There are too many differences and divisions that arise from our human frailties, from circumstances, and from cultural misunderstandings.
To continue in relationship as a united community of faith, we must keep our faith focused on the foundation of our relationship, which is the God we have received in Jesus Christ.
But one look at the Gospel reading for today, and we also have to acknowledge that maintaining human relationships can be very, very hard.
The importance of the primary relationship we have with God comes into sharp focus when we see the failure of the relationships we have chosen to cultivate and sustain.
Jesus is teaching today about the breakdown of relationships… most particularly about divorce.
This just happens to be one of the hardest readings to preach on in church… partly because the context for divorce in Jesus’ time was much different than it usually is in our own, and partly because so many of us know the pain of divorce personally.
In Jesus’ time, marriage was much more a social contract between heads of families, rather than an agreement between lovers.
The issue the Pharisees use to test Jesus is whether he falls on the more conservative or liberal side of the divorce debate within Judaism.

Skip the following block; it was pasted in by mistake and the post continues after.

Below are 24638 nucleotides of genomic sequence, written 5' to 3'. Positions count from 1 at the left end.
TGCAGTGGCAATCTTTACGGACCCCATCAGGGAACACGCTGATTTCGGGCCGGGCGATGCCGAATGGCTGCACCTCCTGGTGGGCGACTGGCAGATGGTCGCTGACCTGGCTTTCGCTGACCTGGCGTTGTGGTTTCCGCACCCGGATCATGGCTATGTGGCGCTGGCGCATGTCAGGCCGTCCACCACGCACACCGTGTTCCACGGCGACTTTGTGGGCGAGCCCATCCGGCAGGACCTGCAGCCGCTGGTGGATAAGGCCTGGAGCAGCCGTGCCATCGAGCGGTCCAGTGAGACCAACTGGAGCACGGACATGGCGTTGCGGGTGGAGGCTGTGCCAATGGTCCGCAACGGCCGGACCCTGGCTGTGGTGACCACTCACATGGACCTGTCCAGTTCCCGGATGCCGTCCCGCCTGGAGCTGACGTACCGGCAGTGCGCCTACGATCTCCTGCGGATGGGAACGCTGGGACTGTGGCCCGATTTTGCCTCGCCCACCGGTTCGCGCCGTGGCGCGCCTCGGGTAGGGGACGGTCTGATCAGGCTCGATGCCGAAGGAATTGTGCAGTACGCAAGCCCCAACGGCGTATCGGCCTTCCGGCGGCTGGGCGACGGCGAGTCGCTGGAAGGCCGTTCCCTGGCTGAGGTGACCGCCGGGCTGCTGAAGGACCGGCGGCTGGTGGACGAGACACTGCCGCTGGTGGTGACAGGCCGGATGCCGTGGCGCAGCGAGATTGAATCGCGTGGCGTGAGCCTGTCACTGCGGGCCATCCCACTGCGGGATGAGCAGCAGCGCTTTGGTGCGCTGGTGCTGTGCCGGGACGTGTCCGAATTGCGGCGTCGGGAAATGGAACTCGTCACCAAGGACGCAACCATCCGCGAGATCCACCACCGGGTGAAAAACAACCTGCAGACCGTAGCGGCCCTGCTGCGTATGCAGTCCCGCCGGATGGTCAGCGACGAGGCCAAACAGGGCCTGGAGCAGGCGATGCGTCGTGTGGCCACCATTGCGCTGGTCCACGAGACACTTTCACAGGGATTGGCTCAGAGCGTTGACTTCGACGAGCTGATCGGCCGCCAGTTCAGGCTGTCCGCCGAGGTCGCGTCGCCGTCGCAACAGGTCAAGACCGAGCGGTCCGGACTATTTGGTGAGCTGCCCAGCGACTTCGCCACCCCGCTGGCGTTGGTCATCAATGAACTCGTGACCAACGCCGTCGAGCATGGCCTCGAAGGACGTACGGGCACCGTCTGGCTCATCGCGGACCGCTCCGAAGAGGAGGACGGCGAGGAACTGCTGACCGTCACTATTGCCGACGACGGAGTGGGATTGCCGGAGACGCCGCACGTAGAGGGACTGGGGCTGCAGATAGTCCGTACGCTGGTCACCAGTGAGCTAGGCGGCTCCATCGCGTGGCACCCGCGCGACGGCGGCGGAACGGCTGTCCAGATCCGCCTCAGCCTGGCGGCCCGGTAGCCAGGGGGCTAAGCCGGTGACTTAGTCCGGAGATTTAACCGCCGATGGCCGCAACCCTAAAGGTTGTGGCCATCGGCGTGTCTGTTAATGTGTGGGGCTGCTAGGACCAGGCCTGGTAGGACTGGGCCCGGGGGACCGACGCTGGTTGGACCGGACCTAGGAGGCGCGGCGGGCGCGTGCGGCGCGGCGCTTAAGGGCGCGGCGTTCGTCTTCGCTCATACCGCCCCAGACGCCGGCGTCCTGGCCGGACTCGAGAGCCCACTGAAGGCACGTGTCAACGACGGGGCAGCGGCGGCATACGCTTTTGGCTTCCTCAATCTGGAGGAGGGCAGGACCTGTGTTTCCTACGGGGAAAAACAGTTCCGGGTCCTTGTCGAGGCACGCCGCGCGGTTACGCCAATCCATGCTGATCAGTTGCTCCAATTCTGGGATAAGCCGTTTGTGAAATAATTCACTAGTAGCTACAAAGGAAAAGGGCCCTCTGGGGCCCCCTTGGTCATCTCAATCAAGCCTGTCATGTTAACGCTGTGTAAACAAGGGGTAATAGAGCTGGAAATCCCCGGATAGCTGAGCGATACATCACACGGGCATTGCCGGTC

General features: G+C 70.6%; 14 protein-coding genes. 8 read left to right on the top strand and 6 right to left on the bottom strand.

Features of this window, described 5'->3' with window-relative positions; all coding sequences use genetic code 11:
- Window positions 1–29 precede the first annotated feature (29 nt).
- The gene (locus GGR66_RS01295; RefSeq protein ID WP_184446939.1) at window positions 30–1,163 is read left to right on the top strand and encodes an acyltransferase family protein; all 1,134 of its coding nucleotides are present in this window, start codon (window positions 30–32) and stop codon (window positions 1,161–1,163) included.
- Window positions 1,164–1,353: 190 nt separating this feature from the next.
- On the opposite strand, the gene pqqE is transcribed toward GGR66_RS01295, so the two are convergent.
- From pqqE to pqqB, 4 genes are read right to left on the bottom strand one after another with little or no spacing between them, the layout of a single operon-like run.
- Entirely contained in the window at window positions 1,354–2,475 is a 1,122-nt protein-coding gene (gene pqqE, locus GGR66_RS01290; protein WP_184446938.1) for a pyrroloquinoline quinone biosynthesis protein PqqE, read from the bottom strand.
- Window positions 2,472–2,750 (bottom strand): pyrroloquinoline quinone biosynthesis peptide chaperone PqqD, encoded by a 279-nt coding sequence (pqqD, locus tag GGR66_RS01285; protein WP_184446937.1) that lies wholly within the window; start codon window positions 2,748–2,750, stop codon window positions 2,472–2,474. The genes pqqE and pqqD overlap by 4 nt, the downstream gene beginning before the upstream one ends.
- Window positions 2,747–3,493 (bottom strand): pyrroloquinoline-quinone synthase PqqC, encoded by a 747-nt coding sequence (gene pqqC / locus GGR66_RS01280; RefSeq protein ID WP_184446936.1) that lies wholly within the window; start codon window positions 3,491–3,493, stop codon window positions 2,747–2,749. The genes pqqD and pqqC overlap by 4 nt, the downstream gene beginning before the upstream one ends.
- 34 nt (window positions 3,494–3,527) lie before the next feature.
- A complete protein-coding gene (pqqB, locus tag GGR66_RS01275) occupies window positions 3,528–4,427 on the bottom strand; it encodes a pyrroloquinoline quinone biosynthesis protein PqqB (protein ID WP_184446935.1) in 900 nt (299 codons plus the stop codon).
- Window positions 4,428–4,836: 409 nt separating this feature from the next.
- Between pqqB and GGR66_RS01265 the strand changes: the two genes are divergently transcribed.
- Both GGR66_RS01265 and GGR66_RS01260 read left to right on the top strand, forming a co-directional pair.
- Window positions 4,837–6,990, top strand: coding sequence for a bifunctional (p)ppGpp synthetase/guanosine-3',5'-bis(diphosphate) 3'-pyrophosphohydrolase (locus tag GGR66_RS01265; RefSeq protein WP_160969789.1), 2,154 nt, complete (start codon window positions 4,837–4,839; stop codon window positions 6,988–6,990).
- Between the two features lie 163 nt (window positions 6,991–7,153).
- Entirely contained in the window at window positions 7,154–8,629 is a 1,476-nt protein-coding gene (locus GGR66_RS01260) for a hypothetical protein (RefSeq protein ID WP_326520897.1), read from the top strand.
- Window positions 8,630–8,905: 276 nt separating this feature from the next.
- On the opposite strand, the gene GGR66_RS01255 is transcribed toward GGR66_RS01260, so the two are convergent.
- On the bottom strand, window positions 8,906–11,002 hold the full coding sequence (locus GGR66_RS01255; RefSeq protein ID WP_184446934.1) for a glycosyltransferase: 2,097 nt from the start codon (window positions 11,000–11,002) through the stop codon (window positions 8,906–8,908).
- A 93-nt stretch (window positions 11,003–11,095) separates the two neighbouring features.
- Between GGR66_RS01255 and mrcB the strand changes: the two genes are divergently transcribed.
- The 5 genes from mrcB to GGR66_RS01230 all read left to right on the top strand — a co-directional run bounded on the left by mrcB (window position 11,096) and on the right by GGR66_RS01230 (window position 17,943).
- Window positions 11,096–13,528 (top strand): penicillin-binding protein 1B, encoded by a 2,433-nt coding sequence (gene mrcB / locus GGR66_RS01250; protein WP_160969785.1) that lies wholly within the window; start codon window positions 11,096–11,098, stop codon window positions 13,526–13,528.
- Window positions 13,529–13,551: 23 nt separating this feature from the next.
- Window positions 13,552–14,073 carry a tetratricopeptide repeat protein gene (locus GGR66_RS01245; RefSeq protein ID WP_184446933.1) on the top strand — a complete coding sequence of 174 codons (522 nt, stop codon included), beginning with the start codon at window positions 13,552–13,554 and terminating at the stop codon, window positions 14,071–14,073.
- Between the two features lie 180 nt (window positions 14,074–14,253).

The liberal side would have been that a man, as long as he found “something objectionable” about his wife based on the Deuteronomy text relating to the matter, could divorce his wife, thereby leaving her destitute and vulnerable.
“Something objectionable” could have been something extremely minor, and you can imagine how difficult this would be for a woman in a patriarchal society in which she suddenly found herself a pariah because of the whims of her husband.
The conservative side would be that the man could only divorce his wife when some grave act of immorality was the precipitating factor.
In both cases, the woman has no say in the matter but is dependent upon the decision of the man.
Non Jews’ standards for divorce sometimes allowed a woman to initiate divorce, but were also not as strict as Jewish practices as a rule.
So when Jesus talks about divorce, he is doing so within this context.
In a way he is more conservative than many, saying that “What God has joined together, let no one separate.”
And in another way he is more liberal by acknowledging that both the man and the woman bear responsibility for their decisions to continue in the marriage or not.
Yet when we hear this passage, it is hard not to think of the reality of the breakdown of relationships in our own time.
Marriage in our time is not the familial contract it once was, but the honest intention of two people to join their lives in the bonds of love.
And yet, we know all too often that even these best of intentions can end up in hurt and sorrow, and that the love that set two people on the path of marriage can grow cold and push people apart.
My guess is that if you have not personally experienced the pain of divorce, someone very close to you has.